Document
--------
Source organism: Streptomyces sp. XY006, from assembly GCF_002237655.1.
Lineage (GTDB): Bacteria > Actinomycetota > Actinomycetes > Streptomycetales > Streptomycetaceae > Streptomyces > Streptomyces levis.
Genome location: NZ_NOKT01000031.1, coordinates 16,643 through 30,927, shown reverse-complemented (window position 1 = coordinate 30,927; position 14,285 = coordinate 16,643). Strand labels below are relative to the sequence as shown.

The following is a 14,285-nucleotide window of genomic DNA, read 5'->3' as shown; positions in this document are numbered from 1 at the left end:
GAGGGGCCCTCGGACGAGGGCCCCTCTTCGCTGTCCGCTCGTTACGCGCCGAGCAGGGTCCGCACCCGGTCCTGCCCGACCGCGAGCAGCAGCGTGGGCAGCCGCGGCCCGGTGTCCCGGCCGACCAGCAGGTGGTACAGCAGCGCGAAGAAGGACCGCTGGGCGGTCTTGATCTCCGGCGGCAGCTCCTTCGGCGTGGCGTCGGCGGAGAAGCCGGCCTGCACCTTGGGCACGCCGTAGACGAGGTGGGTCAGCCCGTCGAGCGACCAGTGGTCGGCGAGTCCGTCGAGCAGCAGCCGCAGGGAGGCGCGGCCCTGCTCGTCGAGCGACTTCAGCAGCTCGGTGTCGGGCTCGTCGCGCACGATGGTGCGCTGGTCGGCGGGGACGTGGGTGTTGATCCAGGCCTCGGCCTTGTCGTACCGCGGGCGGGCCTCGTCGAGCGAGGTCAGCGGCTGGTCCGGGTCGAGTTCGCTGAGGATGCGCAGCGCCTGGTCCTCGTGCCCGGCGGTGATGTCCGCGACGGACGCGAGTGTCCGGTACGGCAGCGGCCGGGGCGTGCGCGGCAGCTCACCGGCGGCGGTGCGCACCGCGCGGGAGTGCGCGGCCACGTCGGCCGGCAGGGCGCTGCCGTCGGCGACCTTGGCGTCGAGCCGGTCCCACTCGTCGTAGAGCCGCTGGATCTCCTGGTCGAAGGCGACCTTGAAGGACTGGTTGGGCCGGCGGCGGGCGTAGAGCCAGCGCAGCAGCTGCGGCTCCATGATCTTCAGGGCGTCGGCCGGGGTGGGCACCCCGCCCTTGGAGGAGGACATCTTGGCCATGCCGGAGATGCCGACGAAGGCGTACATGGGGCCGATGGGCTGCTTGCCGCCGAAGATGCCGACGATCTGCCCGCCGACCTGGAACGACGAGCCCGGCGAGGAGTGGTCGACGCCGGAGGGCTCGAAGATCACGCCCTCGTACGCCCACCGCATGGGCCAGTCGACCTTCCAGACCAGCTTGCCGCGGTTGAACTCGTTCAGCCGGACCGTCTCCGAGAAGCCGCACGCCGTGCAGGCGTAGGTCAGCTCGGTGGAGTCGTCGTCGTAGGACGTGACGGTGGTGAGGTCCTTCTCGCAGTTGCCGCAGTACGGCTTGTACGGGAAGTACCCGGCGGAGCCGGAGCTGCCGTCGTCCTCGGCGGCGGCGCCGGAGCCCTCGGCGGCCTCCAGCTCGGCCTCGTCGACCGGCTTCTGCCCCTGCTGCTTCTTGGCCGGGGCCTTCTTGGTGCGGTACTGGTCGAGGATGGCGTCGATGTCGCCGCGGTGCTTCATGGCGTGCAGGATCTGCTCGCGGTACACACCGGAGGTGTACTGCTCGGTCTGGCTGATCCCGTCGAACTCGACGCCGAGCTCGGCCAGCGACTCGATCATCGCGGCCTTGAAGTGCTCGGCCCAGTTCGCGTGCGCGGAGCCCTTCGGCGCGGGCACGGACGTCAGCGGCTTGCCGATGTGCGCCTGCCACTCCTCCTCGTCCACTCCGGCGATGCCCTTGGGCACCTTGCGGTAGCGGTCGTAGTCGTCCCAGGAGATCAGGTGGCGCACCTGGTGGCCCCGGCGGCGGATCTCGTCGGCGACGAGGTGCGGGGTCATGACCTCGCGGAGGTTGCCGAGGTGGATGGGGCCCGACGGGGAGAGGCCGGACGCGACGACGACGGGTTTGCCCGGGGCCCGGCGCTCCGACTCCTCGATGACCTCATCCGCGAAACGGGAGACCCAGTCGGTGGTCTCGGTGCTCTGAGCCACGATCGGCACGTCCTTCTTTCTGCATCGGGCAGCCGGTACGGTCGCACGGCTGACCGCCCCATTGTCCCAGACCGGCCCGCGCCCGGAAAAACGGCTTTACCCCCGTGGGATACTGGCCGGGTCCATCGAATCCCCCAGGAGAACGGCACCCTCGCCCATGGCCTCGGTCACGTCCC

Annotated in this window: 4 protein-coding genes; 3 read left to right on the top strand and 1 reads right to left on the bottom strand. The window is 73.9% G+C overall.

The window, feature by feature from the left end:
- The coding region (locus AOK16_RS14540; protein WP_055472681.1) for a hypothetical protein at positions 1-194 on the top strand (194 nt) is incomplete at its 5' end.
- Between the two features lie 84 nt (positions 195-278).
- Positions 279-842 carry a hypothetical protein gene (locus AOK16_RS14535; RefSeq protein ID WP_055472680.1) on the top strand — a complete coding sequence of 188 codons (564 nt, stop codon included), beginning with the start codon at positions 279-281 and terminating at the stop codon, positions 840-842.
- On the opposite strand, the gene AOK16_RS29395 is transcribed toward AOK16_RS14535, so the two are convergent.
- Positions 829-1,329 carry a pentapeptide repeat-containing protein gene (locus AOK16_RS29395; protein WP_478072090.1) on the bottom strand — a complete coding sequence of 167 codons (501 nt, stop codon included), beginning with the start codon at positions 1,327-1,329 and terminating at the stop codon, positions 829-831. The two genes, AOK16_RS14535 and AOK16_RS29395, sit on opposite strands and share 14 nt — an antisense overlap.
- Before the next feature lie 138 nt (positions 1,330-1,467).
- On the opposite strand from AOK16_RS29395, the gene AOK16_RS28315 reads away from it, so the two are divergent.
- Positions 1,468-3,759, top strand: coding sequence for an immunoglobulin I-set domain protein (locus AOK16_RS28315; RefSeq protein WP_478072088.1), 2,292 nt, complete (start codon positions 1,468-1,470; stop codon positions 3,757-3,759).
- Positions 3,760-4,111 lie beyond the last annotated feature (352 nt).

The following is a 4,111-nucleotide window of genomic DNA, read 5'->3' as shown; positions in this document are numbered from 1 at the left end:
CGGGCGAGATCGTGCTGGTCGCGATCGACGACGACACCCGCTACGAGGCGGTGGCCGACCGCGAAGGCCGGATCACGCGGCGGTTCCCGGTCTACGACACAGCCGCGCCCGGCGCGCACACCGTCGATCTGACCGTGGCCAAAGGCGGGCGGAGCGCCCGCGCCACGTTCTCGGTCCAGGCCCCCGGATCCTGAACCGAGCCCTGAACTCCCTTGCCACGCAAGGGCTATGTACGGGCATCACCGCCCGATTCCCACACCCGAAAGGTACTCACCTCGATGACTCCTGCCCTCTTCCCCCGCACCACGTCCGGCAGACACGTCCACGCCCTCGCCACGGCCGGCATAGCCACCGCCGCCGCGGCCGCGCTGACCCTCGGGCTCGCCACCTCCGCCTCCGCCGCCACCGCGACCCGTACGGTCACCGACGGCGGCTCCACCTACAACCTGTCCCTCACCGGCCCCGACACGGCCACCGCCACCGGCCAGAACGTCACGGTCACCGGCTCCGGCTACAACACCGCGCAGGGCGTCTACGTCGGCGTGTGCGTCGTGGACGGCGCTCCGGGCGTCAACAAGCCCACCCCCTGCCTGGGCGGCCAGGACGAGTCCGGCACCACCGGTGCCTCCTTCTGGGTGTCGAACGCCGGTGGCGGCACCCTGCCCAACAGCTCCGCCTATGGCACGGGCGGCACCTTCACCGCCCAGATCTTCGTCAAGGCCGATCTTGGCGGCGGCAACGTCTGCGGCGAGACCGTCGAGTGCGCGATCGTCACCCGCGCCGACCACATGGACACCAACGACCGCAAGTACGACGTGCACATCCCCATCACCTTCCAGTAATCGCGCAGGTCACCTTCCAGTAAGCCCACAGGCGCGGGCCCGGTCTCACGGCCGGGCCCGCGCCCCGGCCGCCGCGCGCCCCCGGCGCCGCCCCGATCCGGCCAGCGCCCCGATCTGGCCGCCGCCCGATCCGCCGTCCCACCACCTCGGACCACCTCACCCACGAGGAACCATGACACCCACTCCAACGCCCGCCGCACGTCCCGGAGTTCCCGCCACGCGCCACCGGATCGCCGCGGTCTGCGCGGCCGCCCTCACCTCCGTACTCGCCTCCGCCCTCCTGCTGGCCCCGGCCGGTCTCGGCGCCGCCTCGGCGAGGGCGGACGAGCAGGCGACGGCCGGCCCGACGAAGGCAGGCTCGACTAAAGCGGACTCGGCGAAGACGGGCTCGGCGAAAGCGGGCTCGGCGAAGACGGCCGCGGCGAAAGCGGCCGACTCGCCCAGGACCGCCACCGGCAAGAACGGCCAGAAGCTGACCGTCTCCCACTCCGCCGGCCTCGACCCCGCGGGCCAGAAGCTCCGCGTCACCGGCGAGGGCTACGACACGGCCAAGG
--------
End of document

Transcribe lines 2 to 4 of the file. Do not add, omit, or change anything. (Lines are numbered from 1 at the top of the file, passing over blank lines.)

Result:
Lineage (GTDB): Bacteria > Actinomycetota > Actinomycetes > Streptomycetales > Streptomycetaceae > Streptomyces > Streptomyces levis.
Genome location: NZ_NOKT01000031.1, coordinates 16,643 through 30,927, shown reverse-complemented (window position 1 = coordinate 30,927; position 14,285 = coordinate 16,643). Strand labels below are relative to the sequence as shown.

The following is a 14,285-nucleotide window of genomic DNA, read 5'->3' as shown; positions in this document are numbered from 1 at the left end: